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PMI chapter meeting (v4)
PMI chapter meeting (v4)
PMI chapter meeting (v4)
PMI chapter meeting (v4)
PMI chapter meeting (v4)
PMI chapter meeting (v4)
PMI chapter meeting (v4)
PMI chapter meeting (v4)
PMI chapter meeting (v4)
PMI chapter meeting (v4)
PMI chapter meeting (v4)
PMI chapter meeting (v4)
PMI chapter meeting (v4)
PMI chapter meeting (v4)
PMI chapter meeting (v4)
PMI chapter meeting (v4)
PMI chapter meeting (v4)
PMI chapter meeting (v4)
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PMI chapter meeting (v4)

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Fort Worth PMI Chapter meeting presentation

Fort Worth PMI Chapter meeting presentation

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  • 1. Copyright ® 2010, Lewis & Fowler, All Rights Reserved Thank you for inviting me to your Chapter meeting tonight. I'm speaking tomorrow at the Symposium on two topics – Establishing the Performance Measurement Baseline and the Immutable Principles of Project Management. Both of these topics are critical to increasing the probability of success for your project. Both these topics are founded on a set of principles that have emerged over the past decade in the aerospace and defense business and are now moving into commercial project management processes. PMI Fort Worth, Chapter Meeting, 15 July, 2010 1/18
  • 2. Copyright ® 2010, Lewis & Fowler, All Rights Reserved There are four outcomes for this talk. 1. I’m going to suggest there are gaps in the understanding of the elements of a project management process. Not that our current PMBOK® based processes are in error, but the units of measure of progress, DONE, effectiveness and performance are missing. 1. That connecting the dots between cost, schedule, and Technical Performance Measures are needed to improve the probability of success. 2. Making these connections lives in the discipline of Systems Engineering. 3. Once these connections have been made, we need to realize that all the programmatic elements are random variables, and we need to act accordingly. PMI Fort Worth, Chapter Meeting, 15 July, 2010 2/18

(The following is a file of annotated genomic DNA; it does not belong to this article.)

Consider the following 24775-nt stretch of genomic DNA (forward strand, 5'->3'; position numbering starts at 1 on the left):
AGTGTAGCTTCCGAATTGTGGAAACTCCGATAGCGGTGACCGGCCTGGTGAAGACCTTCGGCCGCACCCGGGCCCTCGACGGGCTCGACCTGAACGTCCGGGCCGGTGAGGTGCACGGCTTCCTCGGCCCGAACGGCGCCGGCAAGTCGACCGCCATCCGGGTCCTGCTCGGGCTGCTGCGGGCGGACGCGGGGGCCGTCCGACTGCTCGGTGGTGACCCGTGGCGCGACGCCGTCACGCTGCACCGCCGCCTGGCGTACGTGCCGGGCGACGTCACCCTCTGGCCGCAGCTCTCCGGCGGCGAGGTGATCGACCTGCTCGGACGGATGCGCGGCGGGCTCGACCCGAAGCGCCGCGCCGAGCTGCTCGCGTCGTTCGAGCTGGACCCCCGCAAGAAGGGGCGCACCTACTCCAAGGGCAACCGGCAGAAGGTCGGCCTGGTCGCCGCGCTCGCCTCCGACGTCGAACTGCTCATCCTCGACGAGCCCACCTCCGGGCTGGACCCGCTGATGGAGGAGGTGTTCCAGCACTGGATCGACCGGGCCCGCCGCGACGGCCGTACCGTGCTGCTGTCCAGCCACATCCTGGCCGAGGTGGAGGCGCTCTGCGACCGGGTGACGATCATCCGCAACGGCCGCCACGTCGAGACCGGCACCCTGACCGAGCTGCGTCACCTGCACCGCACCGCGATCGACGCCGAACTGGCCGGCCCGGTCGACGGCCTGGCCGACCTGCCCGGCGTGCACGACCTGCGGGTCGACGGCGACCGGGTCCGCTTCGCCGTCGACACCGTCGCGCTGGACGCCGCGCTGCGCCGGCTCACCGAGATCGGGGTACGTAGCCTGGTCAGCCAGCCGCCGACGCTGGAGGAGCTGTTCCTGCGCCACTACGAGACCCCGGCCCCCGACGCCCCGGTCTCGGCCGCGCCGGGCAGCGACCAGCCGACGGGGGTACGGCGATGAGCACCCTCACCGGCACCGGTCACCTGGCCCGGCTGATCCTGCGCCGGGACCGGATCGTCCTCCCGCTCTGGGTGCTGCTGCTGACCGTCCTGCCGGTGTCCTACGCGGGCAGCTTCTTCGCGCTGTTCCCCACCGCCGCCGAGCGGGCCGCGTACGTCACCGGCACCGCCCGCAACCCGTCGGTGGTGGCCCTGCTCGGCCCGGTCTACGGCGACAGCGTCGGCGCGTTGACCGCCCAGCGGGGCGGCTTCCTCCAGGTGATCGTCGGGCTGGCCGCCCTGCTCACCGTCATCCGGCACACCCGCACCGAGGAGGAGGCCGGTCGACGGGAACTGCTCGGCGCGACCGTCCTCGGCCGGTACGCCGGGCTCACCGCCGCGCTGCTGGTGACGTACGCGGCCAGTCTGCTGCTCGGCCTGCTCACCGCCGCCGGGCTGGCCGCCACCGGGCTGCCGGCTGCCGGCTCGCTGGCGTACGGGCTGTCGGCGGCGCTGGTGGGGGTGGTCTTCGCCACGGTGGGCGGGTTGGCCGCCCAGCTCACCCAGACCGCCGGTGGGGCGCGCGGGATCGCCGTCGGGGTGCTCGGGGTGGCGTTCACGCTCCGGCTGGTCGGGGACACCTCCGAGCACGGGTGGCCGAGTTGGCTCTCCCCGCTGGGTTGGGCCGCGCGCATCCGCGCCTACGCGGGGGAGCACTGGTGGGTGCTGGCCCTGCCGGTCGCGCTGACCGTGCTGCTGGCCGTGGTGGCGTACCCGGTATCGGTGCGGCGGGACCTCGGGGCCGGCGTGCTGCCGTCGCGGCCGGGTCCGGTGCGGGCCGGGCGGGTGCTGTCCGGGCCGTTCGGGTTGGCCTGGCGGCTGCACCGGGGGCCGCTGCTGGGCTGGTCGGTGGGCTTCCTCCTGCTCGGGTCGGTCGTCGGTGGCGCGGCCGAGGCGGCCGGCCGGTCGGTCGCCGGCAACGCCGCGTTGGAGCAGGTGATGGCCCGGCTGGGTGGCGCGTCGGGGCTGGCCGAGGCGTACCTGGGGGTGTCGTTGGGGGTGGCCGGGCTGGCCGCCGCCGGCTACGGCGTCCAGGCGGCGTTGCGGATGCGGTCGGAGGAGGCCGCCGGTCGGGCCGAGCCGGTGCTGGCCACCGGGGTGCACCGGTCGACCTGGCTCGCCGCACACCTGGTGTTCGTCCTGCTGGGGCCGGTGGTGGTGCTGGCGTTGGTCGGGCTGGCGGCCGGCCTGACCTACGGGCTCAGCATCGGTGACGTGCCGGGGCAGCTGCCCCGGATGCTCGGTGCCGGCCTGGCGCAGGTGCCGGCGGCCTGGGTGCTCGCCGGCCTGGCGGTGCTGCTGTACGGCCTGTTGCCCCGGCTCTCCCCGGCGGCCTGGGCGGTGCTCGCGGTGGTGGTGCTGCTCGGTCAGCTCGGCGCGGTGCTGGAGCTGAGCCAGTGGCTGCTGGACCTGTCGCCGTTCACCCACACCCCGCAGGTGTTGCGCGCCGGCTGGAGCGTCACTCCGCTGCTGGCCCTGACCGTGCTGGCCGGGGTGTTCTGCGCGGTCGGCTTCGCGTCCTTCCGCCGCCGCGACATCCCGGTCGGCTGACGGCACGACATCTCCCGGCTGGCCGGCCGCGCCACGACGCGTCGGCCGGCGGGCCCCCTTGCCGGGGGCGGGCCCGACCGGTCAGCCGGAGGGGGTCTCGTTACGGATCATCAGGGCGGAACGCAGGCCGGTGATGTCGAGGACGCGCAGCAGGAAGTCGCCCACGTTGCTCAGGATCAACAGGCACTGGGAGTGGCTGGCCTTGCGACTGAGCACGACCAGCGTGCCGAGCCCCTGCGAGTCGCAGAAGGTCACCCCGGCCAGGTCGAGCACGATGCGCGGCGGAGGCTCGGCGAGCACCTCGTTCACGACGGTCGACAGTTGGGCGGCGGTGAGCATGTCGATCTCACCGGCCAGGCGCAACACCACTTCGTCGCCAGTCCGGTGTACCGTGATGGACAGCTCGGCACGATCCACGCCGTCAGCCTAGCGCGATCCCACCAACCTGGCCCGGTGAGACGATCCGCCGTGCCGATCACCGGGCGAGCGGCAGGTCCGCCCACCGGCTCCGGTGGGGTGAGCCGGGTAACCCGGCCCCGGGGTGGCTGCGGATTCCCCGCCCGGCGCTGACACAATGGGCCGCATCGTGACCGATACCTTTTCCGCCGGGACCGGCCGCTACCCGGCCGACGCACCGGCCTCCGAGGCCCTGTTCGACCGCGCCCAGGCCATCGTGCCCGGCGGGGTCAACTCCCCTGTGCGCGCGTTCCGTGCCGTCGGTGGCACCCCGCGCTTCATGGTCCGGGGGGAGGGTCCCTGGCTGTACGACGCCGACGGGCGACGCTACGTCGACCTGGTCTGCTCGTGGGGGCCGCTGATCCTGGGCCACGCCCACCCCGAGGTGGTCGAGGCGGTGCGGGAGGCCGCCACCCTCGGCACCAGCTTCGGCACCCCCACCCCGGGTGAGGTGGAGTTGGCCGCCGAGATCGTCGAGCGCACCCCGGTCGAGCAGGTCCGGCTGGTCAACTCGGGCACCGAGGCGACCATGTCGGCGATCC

• 3. Copyright ® 2010, Lewis & Fowler, All Rights Reserved We’re all project managers or have some relation to project management. What’s the core problems we’ve seen in the past and will likely see in the future around project management. Here’s a popular list I’ve encountered over the years. You’re list many have some of these or even better ones. No matter what the list is, any project management framework must address them head on if you’re going to have a chance to end successfully. I’m going to show you five principles of project management that have served us well over the years. I’m going to suggest these principles are immutable. That is they are the same for every project management domain and context in that domain. From mega projects in construction and defense to small agile software development projects with the customer in the same room. Immutable = not subject or susceptible to change or variation in form or quality or nature. PMI Fort Worth, Chapter Meeting, 15 July, 2010 3/18
  • 4. Copyright ® 2010, Lewis & Fowler, All Rights Reserved So how can we put these principles in practice? The anchor to the practices that are guided by the principles is to focus on the Deliverables. All other elements of the project are secondary or possibly unimportant to the deliverables. This paradigm may appear different than the process groups and knowledge areas of PMBOK®. These PMBOK® elements are certainly in support of this deliverables view, but it may not be explicitly stated in a way we can “connect the dots.” When we leave tonight I’m going to suggest you’ll have a different paradigm when you look at PMBOK® One focused on “what does DONE look like.” How to measure DONE in units meaningful to the buyer. PMI Fort Worth, Chapter Meeting, 15 July, 2010 4/18
  • 5. Copyright ® 2010, Lewis & Fowler, All Rights Reserved With this notion in mind, we can define what DONE looks like. It is defined when we answer these five (5) questions. These questions are core to every project. They the are source of processes that define the immutable principles. They must be answered for success. When they are not asked or not answered the probability of success is lowered, many times lowered to the point that the project goes off track and possibly fails. We’ll see in the coming slides how these questions and their answers can be your means to increasing the probability of success. PMI Fort Worth, Chapter Meeting, 15 July, 2010 5/18